Go on a winter getaway to Greensboro, approximately a 1.5-hour drive from St. Albans to experience the Open Air Gallery Ski and Snowshoe Trail at Highland Center for the Arts (HCA).
Perfect for those looking to experience the arts in a safe way, the trail combines outdoor recreation with a unique viewing experience.
Open everyday until March 31, the Open Air Gallery was created by HCA, a non-profit organization and arts venue that serves the Northeast Kingdom and beyond.
Here are five things to know before you go.
1. The 1.8-mile trail is bedecked with artistic work by 11 Vermont artists.Starting at the Highland Center for the Arts’ stone patio, you’ll first see the icy metallic “Forth Confluence” by Phil Thorne and the kinetic red-orange “Cloud Hands” by Judith Wrend. Next, out of the trees, the rust covered “Celestial” by Gerald Stoner will be seen in contrast to a snowy white backdrop.
In the southernmost field, the trail makes a lollipop and provides a panoramic view of each banner in “Domestic Resurrection Services Bedsheets” by Peter Schumann.
2. The trail is open from dawn to dusk daily and is free to use. Dogs are not allowed.Though trail use is free, donations are recommended in order to help HCA continue to host free arts events.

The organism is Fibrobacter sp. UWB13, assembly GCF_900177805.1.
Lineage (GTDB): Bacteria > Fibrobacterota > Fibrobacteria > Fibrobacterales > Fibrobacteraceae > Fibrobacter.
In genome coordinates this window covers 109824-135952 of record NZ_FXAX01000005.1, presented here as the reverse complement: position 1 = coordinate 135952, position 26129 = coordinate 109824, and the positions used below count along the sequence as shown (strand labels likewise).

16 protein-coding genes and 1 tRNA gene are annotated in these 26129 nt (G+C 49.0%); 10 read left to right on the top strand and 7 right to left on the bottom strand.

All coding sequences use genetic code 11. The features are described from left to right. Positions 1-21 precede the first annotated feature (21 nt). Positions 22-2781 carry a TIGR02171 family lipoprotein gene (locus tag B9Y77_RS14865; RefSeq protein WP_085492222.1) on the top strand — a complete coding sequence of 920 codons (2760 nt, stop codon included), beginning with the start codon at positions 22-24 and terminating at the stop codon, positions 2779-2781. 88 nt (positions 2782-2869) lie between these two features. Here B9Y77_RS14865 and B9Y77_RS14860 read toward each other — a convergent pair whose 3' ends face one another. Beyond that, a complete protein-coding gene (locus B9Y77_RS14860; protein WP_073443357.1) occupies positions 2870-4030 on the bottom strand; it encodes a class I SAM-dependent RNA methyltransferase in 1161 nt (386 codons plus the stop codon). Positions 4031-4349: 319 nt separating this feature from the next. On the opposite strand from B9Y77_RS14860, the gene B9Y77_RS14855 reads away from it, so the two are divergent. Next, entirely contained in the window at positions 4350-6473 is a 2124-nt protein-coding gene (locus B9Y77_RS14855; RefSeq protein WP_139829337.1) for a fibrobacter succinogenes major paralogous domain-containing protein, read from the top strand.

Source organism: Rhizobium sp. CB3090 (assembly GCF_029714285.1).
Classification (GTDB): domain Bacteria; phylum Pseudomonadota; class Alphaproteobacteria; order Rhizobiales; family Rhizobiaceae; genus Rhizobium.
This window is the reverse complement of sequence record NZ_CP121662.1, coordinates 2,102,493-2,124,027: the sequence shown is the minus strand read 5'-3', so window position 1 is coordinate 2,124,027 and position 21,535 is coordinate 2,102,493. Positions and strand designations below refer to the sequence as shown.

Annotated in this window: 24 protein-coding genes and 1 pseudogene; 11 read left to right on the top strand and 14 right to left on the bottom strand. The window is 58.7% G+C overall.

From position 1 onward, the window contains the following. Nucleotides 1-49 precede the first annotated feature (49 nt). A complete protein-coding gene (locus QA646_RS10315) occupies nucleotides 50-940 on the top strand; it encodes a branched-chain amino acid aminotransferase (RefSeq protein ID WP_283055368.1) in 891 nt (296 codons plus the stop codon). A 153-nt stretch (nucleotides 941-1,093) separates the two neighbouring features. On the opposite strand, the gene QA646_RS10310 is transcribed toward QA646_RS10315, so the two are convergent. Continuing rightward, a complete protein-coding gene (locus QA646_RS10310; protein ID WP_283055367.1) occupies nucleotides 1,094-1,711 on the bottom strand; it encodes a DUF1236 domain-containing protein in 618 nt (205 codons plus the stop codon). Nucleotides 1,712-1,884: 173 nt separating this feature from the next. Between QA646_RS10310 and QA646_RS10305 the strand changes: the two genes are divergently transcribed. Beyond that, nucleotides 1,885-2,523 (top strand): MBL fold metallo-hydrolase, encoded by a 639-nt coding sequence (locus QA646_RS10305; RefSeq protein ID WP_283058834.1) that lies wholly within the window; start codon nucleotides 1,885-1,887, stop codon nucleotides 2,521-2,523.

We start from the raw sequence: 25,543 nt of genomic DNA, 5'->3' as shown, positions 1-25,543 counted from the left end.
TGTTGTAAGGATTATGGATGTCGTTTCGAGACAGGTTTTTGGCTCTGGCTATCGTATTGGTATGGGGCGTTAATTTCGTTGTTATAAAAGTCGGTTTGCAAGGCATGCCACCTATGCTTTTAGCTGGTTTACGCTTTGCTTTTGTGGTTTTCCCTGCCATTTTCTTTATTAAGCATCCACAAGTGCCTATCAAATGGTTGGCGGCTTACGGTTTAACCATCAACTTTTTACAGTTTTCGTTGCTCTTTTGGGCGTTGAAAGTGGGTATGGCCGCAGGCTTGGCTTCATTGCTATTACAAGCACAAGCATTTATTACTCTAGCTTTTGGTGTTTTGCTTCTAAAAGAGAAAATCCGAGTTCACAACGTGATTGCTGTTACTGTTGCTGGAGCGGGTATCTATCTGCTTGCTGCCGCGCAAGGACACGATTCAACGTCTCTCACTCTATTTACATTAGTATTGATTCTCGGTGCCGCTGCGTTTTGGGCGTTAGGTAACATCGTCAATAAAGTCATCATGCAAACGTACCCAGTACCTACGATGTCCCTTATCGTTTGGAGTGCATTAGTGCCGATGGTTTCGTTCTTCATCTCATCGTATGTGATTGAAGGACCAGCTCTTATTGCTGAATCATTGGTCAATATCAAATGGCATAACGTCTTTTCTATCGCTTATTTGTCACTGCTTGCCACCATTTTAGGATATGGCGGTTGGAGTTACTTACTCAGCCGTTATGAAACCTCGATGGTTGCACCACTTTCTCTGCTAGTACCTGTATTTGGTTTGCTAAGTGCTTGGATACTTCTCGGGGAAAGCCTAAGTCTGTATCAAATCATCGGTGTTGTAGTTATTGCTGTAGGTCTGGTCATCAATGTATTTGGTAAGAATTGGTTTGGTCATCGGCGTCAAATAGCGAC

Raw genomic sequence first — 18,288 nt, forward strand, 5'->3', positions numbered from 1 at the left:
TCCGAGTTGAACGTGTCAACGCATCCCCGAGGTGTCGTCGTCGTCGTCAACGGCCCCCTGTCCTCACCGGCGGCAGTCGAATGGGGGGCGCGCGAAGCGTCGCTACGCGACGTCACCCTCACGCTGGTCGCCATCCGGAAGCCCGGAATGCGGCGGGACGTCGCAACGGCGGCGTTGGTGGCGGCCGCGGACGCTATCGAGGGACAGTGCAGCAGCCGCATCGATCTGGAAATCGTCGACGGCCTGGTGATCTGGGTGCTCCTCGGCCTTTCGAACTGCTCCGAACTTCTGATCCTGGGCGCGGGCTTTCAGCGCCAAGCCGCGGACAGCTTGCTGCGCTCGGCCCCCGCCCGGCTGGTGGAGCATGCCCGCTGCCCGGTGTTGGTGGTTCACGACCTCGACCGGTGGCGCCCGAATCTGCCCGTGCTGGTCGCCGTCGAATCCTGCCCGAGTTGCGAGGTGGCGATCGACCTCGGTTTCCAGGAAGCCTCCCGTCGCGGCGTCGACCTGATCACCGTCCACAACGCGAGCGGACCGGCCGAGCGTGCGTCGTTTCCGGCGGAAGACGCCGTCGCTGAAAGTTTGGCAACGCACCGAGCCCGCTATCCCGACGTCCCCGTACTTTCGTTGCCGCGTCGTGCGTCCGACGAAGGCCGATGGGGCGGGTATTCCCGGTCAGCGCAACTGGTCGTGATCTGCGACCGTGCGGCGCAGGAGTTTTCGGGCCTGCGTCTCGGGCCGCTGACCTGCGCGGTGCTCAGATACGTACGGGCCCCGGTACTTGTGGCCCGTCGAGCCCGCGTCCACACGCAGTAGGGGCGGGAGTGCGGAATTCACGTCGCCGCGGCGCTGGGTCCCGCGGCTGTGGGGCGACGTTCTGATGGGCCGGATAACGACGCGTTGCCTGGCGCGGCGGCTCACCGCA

Be sure to reserve your free ticket online ahead of time, as the weekend can be busy, and the center must abide by capacity restrictions.
3. Need snowshoes or skis? Stop by HCA’s equipment library.The trail is open for walking, snowshoeing or cross-country skiing, but might not always be groomed. Snowshoes and skis can be rented for free on a first-come-first served basis.
Remember to wear a mask at all times and maintain physical distance while on the trail.
4. Stop for a light lunch or warm drink at the HCA Cafe.Open 11 a.m. to 2:30 p.m. Saturdays and Sundays, the HCA Cafe is located at the start of the snowshoe track. Enjoy your refreshments outside by the bonfire to make the most of the beautiful scenery.
5. Nearby Wilson Farm opened up some of its property to HCA for the trail and exhibit.Founded in 2015 by Brenden and Lindsay Beer, Wilson Farm is an organic farm that recently expanded with help from the Vermont Housing and Conservation Board, Vermont Land Trust and Greensboro Land Trust.